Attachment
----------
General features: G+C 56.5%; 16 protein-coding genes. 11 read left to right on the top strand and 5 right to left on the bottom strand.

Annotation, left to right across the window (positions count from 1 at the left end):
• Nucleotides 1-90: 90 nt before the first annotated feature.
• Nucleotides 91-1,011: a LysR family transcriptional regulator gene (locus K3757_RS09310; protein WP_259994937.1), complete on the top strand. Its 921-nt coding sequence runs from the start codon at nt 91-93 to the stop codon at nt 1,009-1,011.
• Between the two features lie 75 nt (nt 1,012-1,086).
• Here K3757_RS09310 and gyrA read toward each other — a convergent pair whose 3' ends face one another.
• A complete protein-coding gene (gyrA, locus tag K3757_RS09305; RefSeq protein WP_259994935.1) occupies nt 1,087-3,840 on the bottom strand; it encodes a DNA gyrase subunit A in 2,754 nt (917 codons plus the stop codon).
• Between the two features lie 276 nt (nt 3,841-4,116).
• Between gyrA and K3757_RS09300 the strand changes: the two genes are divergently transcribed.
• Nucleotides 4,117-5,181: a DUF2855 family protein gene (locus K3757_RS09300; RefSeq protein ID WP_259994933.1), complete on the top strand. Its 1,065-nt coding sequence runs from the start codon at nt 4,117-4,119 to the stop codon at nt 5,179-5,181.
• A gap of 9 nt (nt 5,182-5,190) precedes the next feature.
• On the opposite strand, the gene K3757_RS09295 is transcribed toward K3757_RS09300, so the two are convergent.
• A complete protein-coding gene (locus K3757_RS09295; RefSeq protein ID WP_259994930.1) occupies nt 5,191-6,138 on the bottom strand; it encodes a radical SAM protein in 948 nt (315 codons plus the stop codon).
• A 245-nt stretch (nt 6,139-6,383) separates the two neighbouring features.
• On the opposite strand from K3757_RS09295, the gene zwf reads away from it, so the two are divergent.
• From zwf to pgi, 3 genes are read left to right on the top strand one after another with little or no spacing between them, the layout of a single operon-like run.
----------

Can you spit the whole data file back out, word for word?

General features: G+C 56.5%; 16 protein-coding genes. 11 read left to right on the top strand and 5 right to left on the bottom strand.

Annotation, left to right across the window (positions count from 1 at the left end):
• Nucleotides 1-90: 90 nt before the first annotated feature.
• Nucleotides 91-1,011: a LysR family transcriptional regulator gene (locus K3757_RS09310; protein WP_259994937.1), complete on the top strand. Its 921-nt coding sequence runs from the start codon at nt 91-93 to the stop codon at nt 1,009-1,011.
• Between the two features lie 75 nt (nt 1,012-1,086).
• Here K3757_RS09310 and gyrA read toward each other — a convergent pair whose 3' ends face one another.
• A complete protein-coding gene (gyrA, locus tag K3757_RS09305; RefSeq protein WP_259994935.1) occupies nt 1,087-3,840 on the bottom strand; it encodes a DNA gyrase subunit A in 2,754 nt (917 codons plus the stop codon).
• Between the two features lie 276 nt (nt 3,841-4,116).
• Between gyrA and K3757_RS09300 the strand changes: the two genes are divergently transcribed.
• Nucleotides 4,117-5,181: a DUF2855 family protein gene (locus K3757_RS09300; RefSeq protein ID WP_259994933.1), complete on the top strand. Its 1,065-nt coding sequence runs from the start codon at nt 4,117-4,119 to the stop codon at nt 5,179-5,181.
• A gap of 9 nt (nt 5,182-5,190) precedes the next feature.
• On the opposite strand, the gene K3757_RS09295 is transcribed toward K3757_RS09300, so the two are convergent.
• A complete protein-coding gene (locus K3757_RS09295; RefSeq protein ID WP_259994930.1) occupies nt 5,191-6,138 on the bottom strand; it encodes a radical SAM protein in 948 nt (315 codons plus the stop codon).
• A 245-nt stretch (nt 6,139-6,383) separates the two neighbouring features.
• On the opposite strand from K3757_RS09295, the gene zwf reads away from it, so the two are divergent.
• From zwf to pgi, 3 genes are read left to right on the top strand one after another with little or no spacing between them, the layout of a single operon-like run.